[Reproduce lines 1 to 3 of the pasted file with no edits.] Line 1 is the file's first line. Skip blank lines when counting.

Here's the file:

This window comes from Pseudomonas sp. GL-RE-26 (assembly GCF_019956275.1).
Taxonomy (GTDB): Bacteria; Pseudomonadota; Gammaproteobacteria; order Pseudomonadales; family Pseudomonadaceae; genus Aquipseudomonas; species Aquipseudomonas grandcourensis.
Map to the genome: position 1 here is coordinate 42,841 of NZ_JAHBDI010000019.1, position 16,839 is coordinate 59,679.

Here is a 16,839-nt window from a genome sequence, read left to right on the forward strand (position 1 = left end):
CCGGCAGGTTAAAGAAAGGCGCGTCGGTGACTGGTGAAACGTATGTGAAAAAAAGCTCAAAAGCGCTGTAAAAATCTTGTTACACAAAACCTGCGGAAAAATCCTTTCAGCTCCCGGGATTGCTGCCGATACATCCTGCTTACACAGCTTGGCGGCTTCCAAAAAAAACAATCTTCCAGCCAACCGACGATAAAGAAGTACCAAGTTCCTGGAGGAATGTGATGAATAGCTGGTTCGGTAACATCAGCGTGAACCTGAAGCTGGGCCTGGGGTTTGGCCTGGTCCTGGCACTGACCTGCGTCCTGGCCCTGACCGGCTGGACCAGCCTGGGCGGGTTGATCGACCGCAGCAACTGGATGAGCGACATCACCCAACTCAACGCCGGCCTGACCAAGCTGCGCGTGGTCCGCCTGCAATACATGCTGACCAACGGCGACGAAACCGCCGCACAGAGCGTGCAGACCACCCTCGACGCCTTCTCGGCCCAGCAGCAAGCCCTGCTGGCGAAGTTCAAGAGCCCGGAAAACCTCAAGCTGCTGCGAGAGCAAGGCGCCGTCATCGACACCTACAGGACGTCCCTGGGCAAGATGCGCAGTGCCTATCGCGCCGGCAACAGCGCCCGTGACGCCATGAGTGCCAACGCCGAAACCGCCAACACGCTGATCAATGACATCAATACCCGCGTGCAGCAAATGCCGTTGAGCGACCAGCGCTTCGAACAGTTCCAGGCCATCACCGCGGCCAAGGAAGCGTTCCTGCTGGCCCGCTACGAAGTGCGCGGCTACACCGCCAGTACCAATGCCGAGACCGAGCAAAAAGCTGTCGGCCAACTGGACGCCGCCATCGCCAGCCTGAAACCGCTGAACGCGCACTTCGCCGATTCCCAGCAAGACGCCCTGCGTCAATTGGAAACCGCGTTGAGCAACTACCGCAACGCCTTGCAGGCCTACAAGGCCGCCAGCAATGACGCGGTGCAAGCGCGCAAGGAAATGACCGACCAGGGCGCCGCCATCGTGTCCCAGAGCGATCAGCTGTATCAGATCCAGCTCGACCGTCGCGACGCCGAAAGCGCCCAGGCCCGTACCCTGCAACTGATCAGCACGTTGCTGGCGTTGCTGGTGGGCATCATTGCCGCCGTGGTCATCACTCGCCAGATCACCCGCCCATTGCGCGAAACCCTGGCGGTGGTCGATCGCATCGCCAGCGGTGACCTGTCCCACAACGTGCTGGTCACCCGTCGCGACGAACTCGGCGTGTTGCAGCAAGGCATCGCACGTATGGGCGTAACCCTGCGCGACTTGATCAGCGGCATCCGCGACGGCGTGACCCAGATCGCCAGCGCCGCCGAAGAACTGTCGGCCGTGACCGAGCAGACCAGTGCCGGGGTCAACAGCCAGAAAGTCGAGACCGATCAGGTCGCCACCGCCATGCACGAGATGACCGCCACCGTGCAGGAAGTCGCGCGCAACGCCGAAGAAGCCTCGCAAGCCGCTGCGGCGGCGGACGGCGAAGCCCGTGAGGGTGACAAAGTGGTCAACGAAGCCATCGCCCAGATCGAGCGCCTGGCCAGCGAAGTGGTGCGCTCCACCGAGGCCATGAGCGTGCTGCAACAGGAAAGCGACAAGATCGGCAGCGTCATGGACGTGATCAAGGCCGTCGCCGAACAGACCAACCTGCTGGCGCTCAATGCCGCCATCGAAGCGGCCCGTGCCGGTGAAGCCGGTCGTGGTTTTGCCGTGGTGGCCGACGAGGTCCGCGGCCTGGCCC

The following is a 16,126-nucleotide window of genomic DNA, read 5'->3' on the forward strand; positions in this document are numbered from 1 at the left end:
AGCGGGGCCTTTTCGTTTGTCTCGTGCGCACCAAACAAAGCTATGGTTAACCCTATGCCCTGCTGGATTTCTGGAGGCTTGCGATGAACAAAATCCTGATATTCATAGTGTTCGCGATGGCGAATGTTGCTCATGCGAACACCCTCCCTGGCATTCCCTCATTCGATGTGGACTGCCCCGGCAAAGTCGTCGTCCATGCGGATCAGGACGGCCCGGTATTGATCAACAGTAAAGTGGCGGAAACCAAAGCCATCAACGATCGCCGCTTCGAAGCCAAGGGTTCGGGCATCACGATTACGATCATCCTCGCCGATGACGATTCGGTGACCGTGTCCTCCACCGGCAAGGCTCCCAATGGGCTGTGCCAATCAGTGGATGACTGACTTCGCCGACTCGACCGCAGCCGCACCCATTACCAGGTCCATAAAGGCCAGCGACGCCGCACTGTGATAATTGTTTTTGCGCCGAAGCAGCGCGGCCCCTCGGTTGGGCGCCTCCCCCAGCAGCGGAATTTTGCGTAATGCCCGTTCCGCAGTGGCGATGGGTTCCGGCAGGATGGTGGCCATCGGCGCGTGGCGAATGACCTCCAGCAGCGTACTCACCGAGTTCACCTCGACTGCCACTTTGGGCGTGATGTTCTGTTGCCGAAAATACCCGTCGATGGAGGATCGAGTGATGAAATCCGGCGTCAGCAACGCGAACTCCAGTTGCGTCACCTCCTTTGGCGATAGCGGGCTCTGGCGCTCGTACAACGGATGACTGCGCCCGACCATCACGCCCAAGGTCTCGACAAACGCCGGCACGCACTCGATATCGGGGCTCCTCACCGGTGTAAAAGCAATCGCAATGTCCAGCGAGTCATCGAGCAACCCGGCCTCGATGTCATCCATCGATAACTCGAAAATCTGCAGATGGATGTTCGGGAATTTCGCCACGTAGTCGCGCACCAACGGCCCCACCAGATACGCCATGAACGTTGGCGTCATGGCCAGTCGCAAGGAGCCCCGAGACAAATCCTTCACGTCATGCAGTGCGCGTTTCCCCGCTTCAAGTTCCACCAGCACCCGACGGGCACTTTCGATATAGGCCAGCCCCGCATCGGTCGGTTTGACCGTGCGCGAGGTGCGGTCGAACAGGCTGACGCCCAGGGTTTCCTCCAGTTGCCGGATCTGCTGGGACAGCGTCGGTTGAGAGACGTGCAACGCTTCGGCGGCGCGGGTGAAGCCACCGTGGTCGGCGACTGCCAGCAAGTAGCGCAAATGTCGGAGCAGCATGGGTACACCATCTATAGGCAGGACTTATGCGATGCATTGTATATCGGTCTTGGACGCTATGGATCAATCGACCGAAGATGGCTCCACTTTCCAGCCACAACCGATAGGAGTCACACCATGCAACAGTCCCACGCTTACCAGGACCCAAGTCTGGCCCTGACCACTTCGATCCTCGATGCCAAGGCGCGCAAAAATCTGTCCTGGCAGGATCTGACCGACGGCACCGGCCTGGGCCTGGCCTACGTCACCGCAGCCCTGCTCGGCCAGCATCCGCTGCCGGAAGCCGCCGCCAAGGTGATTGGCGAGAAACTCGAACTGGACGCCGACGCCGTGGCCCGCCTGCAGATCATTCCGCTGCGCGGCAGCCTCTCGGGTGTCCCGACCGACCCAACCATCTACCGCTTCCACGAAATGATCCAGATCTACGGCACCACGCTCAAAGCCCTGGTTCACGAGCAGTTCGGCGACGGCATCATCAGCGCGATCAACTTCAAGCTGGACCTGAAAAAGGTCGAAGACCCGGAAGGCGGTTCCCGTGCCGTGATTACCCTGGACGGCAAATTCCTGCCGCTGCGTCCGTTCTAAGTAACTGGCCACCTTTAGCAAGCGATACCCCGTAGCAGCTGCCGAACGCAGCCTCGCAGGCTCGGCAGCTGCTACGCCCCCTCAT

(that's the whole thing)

This window comes from Pseudomonas sp. GL-RE-26 (assembly GCF_019956275.1).
Taxonomy (GTDB): Bacteria; Pseudomonadota; Gammaproteobacteria; order Pseudomonadales; family Pseudomonadaceae; genus Aquipseudomonas; species Aquipseudomonas grandcourensis.
Map to the genome: position 1 here is coordinate 42,841 of NZ_JAHBDI010000019.1, position 16,839 is coordinate 59,679.